Thursday, January 23, 2014

POBR, FFBOR Amendments Clarify Witness Right to Representative

On January 17, 2014, the state senate amended Senate Bill 388.  the law would amend the Public Safety Officers Procedural Bill of Rights Act (POBR) and Fire Firefighters Procedural Bill of Rights Act (FFBOR).  Both laws give legal rights to officers and firefighters under investigation or witnesses in an investigation.  According to the Senate Committee Analysis, "SB 388 would specify that a firefighter or peace officer witness may have a representative present when questioned by his or her employer regarding the investigation of another firefighter or peace officer, if that interview may lead to disciplinary action against the witness, as specified."  Senator Ted Lieu introduced the bill.

Thursday, January 16, 2014

Court of Appeal Publishes Cannon Decision

The Third District Court of Appeal published its decision in City of Sacramento v. Workers Compensation Appeals Board (Cannon) (December 26, 2013, Court of Appeal Case No. C072944). That means the case can now be cited as precedent throughout the state. The decision establishes the Almaraz/Guzman rule is not limited to “complex and extraordinary" workers’ compensation claims, increasing accuracy and fairness in rating workers’ compensation injuries. Mastagni attorney Eric Ledger argued the case for Sacramento police officer Arthur Cannon before the Court of Appeal.

Monday, January 13, 2014

CalPERS Reports Huge Investment Gains

CalPERS posted another huge increase in its investments which grew by 16.2% in 2013.  That's more than the 12.5% CalPERS reported in July 2013 and the 13.3%it earned in 2012.  CalPERS has continued to grow its assets since 2011 when a 20.7% return prompted CalPERS to declare "We are back."  According the the Sacramento Bee, "the latest investment performance by CalPERS last year was the best since 2003."

Monday, January 6, 2014

PERB Follows NLRB to Require Employers Give Electronic Notice of Unfair Labor Practices

In Stationary Engineers Local 39 v. City of Sacramento (December 24, 2013) PERB Dec. No. 2351-M, PERB formally adopted the NLRB's rule from J & R Flooring, Inc. d/b/a Picini Flooring (2010) 356 NLRB No. 9, to require electronic notice postings.  As it explained, PERB "update[d] PERB's traditional posting requirement to better conform to the realities of the 21st-century workplace."

The rule requires "that where the offending party in unfair practice proceedings, whether it be an employer or employee organization, regularly communicates with public employees by email, intranet, websites, or other electronic means, it shall be required to use those same media to post notice of the Board's decision and remedial order."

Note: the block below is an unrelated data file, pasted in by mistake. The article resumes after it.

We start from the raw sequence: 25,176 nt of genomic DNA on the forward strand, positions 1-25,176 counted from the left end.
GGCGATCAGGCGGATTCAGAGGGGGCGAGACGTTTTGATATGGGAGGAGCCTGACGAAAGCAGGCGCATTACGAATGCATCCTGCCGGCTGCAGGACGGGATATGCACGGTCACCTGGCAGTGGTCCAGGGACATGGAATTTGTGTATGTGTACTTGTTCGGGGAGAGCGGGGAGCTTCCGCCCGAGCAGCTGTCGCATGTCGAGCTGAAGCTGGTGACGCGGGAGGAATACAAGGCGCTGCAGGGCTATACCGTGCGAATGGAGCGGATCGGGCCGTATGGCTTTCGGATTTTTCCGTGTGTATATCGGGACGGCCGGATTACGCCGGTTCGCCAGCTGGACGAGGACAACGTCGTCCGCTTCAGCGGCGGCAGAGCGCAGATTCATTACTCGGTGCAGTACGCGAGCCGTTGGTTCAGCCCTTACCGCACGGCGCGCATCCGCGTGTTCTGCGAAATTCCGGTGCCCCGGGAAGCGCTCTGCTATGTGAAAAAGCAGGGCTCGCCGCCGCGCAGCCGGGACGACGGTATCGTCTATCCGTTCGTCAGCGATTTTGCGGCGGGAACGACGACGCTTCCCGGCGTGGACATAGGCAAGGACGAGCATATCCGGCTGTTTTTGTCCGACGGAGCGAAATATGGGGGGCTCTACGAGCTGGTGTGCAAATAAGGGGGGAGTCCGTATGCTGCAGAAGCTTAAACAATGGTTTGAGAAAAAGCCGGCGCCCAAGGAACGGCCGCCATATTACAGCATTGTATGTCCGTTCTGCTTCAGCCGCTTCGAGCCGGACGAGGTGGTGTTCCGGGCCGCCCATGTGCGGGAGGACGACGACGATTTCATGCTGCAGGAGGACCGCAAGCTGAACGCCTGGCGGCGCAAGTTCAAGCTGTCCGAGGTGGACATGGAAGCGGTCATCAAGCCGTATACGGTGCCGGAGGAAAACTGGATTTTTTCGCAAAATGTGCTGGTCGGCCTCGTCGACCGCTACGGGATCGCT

This does not replace current rules about notice posting, but instead "shall be in addition to the Board's traditional physical posting requirement."

Friday, January 3, 2014

Court of Appeal Protects Police Officers' Workers' Compensation Benefits

In City of Sacramento v. Workers Compensation Appeals Board (Cannon) (December 26, 2013, Court of Appeal Case No. C072944), the Court of Appeal ruled in favor of accuracy and fairness when rating workers’ compensation injuries.  The decision establishes the Almaraz/Guzman rule is not limited to “complex and extraordinary" workers’ compensation claims.

When a client suffers a permanent impairment, an evaluator rates the injury using the American Medical Association’s Guide to the Evaluation of Permanent Impairment (“AMA Guides”). Almaraz/Guzman, allows the evaluator to give a fair and accurate rating of the client’s disability using any page from the AMA Guides. This is particularly useful when a strict rating under AMA Guides rating is unfairly low. The use of Almaraz/Guzman often results in a higher disability rating for the client.

In this case, the City of Sacramento challenged the rating for a police officer injured on the job. The City's first argued an evaluator may not rate solely on the basis of subjective complaints of pain. The AMA Guides does not allow a strict rating solely based on pain. Thus, defendant argued no rating should be given. But the Court of Appeal quoted the Almaraz/Guzman decision, and reaffirmed the evaluator is not limited to either strict compliance or mechanical application of the AMA Guides. Where a condition is entirely subjective, the evaluator is entitled to use his/her best judgment in assigning a disability rating.

Next, the City of Sacramento dissected four words from the Almaraz/Guzman opinion and asserted it can only be used in “complex and extraordinary cases." The Court of Appeal flatly rejected the claim. The City of Sacramento misinterpreted Almaraz/Guzman. The words “complex and extraordinary cases” referred to syndromes not fully understood or those manifested solely by subjective complaints.  Officer Cannon’s injury, plantar fasciitis, is mentioned nowhere in the AMA guides. Thus, it was clearly within the realm of cases contemplated by Almaraz/Guzman.

This case was not the first time the defense bar has claimed Almaraz/Guzman was limited to “complex and extraordinary cases."  Hopefully, it will be the last. We hope this decision makes it clear accuracy and fairness is the key to rating workers’ compensation injuries.  In those cases where the strict interpretation of the AMA Guides does not accurately reflect a client’s impairment, the evaluator should cite Almaraz/Guzman and provide a more accurate rating.  Mastagni attorney Eric D. Ledger argued the case for Sacramento police officer Arthur Cannon before the Court of Appeal.